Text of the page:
A popular dish in Japan, and generally considered an acquired taste for those who have not grown up eating it because it typically has strong flavor and scent. It's not easy to summarize beyond that, so here is the link to its Wikipedia article. http://en.m.wikipedia.org/wiki/Natt%C5%8D
soybeans that are fermented haha. it's a popular food in japan, that's why it's taught here
The う elongates the syllable that it follows - so essentially natto-o - but spelt nattou in romaji because that is romaji equivalents although you will find that different people spell Japanese words differently in romaji - probably nattou would be the most popular, but also nattoh and probably nattoo would be the least popular alternative.
The correct answer isnt available as an answer on this one. The Japanese section of this otherwise awesome app needs work. It would also be helpful to have romaji along side the english words we've yet to be taught the Japanese for so we can at least work it out phonetically from the hiragana we've learnt instead of guessing.
Check out tofugu, they have a hiragana guide and also katakana, which has little images and stuff for each one to help you remember.
It would be so helpfull to hear the words and sentenses in some point in every exersice! x___x
That sounds like a good excuse to accompany your studies with anime... For learning...
Because it is not pronounced as an 'u' - it serves to elongate the sound of the last syllable.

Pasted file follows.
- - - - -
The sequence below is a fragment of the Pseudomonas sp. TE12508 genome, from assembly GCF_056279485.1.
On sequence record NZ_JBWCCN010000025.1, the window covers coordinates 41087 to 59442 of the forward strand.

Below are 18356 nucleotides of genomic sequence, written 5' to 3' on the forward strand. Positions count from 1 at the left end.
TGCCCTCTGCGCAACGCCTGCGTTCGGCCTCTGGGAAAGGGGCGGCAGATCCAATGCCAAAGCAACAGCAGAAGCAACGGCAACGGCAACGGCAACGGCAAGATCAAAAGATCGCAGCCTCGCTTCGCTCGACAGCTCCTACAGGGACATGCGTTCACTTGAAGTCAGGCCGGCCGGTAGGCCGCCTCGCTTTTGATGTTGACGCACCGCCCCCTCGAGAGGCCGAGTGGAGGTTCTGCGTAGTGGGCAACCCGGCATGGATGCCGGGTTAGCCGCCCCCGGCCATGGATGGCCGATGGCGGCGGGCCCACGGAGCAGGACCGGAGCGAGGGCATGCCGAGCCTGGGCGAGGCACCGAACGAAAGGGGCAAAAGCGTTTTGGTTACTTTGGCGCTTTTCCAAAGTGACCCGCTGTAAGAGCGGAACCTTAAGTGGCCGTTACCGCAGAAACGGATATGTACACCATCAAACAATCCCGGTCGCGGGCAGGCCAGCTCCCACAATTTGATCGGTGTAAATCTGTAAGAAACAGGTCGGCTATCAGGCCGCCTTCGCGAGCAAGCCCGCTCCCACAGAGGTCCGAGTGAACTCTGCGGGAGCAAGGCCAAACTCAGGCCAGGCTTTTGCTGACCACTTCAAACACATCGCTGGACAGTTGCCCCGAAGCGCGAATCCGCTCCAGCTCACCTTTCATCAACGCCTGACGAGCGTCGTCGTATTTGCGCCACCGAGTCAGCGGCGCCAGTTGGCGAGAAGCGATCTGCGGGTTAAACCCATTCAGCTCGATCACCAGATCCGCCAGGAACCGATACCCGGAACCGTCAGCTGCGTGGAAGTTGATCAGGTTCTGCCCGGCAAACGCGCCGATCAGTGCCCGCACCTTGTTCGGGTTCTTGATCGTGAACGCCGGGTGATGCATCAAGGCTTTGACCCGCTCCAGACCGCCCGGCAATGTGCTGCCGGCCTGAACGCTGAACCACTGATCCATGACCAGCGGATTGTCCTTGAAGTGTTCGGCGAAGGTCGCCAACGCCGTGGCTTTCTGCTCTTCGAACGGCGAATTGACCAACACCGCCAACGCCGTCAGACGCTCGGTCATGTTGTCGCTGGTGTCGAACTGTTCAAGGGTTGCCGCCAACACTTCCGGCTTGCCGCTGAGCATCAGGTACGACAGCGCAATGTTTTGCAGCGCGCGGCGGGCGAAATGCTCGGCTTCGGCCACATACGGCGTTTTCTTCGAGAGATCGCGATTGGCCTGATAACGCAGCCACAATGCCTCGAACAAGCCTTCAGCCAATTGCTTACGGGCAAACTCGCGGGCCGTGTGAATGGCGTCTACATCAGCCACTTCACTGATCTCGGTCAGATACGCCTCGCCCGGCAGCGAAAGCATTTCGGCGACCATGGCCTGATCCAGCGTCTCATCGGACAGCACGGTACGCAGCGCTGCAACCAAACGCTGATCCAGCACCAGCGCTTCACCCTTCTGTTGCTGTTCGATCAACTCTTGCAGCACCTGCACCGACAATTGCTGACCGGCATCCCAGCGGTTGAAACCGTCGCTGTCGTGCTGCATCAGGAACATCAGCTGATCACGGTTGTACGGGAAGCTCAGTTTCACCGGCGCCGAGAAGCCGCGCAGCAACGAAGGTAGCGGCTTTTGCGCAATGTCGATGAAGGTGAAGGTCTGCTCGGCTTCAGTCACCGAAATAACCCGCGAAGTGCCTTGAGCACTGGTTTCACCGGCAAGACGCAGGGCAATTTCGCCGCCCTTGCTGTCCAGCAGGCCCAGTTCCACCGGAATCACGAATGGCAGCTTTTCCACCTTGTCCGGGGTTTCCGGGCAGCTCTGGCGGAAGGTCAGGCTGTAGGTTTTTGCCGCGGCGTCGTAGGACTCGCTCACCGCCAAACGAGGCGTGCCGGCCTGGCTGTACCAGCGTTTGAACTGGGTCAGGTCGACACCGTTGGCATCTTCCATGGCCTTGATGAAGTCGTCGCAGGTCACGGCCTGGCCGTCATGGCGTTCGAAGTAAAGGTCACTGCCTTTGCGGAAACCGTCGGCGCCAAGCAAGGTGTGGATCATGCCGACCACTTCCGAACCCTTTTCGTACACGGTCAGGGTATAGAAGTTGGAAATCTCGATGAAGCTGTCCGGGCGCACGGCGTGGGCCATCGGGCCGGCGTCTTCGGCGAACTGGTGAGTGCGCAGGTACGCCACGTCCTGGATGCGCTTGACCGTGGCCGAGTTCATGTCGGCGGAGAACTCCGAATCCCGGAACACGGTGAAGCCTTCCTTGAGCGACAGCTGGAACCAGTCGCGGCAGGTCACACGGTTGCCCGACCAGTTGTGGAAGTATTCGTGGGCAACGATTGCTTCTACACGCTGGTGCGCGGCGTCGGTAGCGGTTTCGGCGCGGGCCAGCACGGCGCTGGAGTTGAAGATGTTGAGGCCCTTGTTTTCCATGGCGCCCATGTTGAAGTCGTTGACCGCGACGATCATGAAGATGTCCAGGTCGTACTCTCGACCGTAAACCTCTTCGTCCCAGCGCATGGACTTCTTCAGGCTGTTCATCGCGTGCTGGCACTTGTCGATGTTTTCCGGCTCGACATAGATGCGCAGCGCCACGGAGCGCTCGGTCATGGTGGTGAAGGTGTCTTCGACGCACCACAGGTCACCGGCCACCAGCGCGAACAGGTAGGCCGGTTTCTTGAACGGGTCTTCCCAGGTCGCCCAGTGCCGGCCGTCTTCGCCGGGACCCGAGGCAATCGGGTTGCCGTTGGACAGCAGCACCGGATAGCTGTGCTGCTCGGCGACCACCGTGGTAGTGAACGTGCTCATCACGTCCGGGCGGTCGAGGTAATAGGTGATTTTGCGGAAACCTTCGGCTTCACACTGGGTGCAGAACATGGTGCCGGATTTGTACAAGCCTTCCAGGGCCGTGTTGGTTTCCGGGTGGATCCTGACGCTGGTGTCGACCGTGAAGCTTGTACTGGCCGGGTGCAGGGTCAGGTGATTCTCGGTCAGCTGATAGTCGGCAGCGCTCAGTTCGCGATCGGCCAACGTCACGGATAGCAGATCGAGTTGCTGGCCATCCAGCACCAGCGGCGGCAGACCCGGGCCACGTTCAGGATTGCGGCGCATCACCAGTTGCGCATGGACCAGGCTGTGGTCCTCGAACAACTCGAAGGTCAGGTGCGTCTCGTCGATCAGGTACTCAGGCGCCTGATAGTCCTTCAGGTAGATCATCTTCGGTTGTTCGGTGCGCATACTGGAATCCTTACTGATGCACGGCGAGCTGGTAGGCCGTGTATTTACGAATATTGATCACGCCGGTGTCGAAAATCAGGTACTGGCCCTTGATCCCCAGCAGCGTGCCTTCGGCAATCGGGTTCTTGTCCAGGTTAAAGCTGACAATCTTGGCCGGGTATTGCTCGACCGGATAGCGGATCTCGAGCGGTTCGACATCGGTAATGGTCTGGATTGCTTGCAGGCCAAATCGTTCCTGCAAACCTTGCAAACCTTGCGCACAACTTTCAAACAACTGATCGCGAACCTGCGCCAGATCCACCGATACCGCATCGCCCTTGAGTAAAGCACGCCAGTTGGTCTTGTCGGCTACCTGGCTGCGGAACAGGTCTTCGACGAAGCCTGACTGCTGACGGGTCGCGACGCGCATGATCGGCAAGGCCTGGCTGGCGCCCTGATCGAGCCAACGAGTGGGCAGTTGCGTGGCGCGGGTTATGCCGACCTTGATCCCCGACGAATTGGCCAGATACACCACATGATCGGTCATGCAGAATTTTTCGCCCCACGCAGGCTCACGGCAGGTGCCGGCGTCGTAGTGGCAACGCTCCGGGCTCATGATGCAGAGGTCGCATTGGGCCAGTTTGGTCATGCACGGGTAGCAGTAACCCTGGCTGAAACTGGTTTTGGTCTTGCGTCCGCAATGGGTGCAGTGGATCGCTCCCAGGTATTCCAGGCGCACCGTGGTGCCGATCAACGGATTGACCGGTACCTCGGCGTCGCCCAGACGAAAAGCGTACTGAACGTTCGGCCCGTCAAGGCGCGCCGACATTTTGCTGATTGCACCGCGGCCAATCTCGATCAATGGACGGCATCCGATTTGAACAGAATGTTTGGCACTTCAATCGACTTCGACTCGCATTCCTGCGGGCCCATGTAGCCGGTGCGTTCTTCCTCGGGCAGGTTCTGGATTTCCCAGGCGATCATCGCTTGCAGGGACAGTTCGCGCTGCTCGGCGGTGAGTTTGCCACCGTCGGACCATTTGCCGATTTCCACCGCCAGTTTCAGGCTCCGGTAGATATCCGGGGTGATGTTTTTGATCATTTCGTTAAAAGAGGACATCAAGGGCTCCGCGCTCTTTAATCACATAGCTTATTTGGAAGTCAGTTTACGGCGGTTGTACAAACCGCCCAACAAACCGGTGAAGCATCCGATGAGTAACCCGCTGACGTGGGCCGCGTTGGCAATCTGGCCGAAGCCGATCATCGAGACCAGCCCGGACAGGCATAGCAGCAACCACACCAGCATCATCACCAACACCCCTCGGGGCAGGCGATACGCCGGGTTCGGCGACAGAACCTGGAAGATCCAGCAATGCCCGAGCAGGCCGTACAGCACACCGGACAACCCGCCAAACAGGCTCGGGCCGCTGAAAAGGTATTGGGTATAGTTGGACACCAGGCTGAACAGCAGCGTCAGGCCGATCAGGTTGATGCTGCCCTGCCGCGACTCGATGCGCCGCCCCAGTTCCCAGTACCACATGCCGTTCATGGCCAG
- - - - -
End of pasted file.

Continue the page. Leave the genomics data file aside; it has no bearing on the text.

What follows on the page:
Ana, is "u" the only vowel sound used like this? Would it work the same after "a" or "i"? (Sorry i do not yet know how to put the hiragana in these text).
う is used to lengthen the sound of syllables ending in ’お’, so こ、そ、と、の etc. with syllables ending in ’あ’、’エ’、’ウ’ in katakana a long dash is used eg. party is written pa-ti (paati) - sorry, my Japanese keyboard is acting up and won't let me type this out properly, ケーキ - cake, プール - pool. In other cases though vowel sounds are lengthened by repeating that character eg. いい - good, ええ - yes. Consonants are doubled by using a small つ eg. あつかった - it was hot - here the small つ precedes the た doubling the 't' sound. Hope that answers your question. PS you need to look at keyboards in settings on your computer and add Japanese - then you should be able to switch back and forth between Japanese and English or whatever other languages you speak or are learning.